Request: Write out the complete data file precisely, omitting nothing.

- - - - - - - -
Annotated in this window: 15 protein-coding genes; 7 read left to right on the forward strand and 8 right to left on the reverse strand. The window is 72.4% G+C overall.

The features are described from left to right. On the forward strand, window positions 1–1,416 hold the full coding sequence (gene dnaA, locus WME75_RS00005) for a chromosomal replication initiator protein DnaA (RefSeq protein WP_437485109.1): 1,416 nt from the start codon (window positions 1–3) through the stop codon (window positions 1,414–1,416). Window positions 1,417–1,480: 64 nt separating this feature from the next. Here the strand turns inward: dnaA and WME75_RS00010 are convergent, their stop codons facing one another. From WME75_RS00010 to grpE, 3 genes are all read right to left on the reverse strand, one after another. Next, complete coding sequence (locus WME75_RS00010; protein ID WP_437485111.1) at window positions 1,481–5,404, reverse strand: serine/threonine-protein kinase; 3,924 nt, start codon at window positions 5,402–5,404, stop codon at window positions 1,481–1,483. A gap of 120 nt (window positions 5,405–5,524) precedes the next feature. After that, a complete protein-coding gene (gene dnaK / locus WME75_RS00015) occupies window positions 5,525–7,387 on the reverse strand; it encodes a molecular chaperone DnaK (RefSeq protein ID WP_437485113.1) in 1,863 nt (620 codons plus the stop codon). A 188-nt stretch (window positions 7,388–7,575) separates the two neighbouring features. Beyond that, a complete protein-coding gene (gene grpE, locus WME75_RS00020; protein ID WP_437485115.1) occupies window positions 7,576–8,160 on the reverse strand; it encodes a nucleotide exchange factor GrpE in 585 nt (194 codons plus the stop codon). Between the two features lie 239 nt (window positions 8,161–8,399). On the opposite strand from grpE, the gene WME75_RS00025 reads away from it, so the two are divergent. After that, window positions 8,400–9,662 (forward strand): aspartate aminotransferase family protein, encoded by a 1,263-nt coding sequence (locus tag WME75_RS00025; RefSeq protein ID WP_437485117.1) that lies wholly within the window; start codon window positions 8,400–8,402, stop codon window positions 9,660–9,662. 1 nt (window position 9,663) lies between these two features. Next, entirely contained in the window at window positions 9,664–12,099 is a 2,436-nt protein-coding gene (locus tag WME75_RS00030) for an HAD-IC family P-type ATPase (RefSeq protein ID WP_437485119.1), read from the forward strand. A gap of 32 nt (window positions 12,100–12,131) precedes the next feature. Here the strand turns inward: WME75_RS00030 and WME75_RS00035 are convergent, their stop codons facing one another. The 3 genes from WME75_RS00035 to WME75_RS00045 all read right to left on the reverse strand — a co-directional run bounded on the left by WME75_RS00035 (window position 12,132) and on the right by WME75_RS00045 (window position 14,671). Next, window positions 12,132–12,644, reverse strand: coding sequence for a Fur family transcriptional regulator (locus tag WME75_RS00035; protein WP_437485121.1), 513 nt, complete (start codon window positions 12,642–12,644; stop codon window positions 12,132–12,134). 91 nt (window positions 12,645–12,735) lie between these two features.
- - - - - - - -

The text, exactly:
Annotated in this window: 15 protein-coding genes; 7 read left to right on the forward strand and 8 right to left on the reverse strand. The window is 72.4% G+C overall.

The features are described from left to right. On the forward strand, window positions 1–1,416 hold the full coding sequence (gene dnaA, locus WME75_RS00005) for a chromosomal replication initiator protein DnaA (RefSeq protein WP_437485109.1): 1,416 nt from the start codon (window positions 1–3) through the stop codon (window positions 1,414–1,416). Window positions 1,417–1,480: 64 nt separating this feature from the next. Here the strand turns inward: dnaA and WME75_RS00010 are convergent, their stop codons facing one another. From WME75_RS00010 to grpE, 3 genes are all read right to left on the reverse strand, one after another. Next, complete coding sequence (locus WME75_RS00010; protein ID WP_437485111.1) at window positions 1,481–5,404, reverse strand: serine/threonine-protein kinase; 3,924 nt, start codon at window positions 5,402–5,404, stop codon at window positions 1,481–1,483. A gap of 120 nt (window positions 5,405–5,524) precedes the next feature. After that, a complete protein-coding gene (gene dnaK / locus WME75_RS00015) occupies window positions 5,525–7,387 on the reverse strand; it encodes a molecular chaperone DnaK (RefSeq protein ID WP_437485113.1) in 1,863 nt (620 codons plus the stop codon). A 188-nt stretch (window positions 7,388–7,575) separates the two neighbouring features. Beyond that, a complete protein-coding gene (gene grpE, locus WME75_RS00020; protein ID WP_437485115.1) occupies window positions 7,576–8,160 on the reverse strand; it encodes a nucleotide exchange factor GrpE in 585 nt (194 codons plus the stop codon). Between the two features lie 239 nt (window positions 8,161–8,399). On the opposite strand from grpE, the gene WME75_RS00025 reads away from it, so the two are divergent. After that, window positions 8,400–9,662 (forward strand): aspartate aminotransferase family protein, encoded by a 1,263-nt coding sequence (locus tag WME75_RS00025; RefSeq protein ID WP_437485117.1) that lies wholly within the window; start codon window positions 8,400–8,402, stop codon window positions 9,660–9,662. 1 nt (window position 9,663) lies between these two features. Next, entirely contained in the window at window positions 9,664–12,099 is a 2,436-nt protein-coding gene (locus tag WME75_RS00030) for an HAD-IC family P-type ATPase (RefSeq protein ID WP_437485119.1), read from the forward strand. A gap of 32 nt (window positions 12,100–12,131) precedes the next feature. Here the strand turns inward: WME75_RS00030 and WME75_RS00035 are convergent, their stop codons facing one another. The 3 genes from WME75_RS00035 to WME75_RS00045 all read right to left on the reverse strand — a co-directional run bounded on the left by WME75_RS00035 (window position 12,132) and on the right by WME75_RS00045 (window position 14,671). Next, window positions 12,132–12,644, reverse strand: coding sequence for a Fur family transcriptional regulator (locus tag WME75_RS00035; protein WP_437485121.1), 513 nt, complete (start codon window positions 12,642–12,644; stop codon window positions 12,132–12,134). 91 nt (window positions 12,645–12,735) lie between these two features.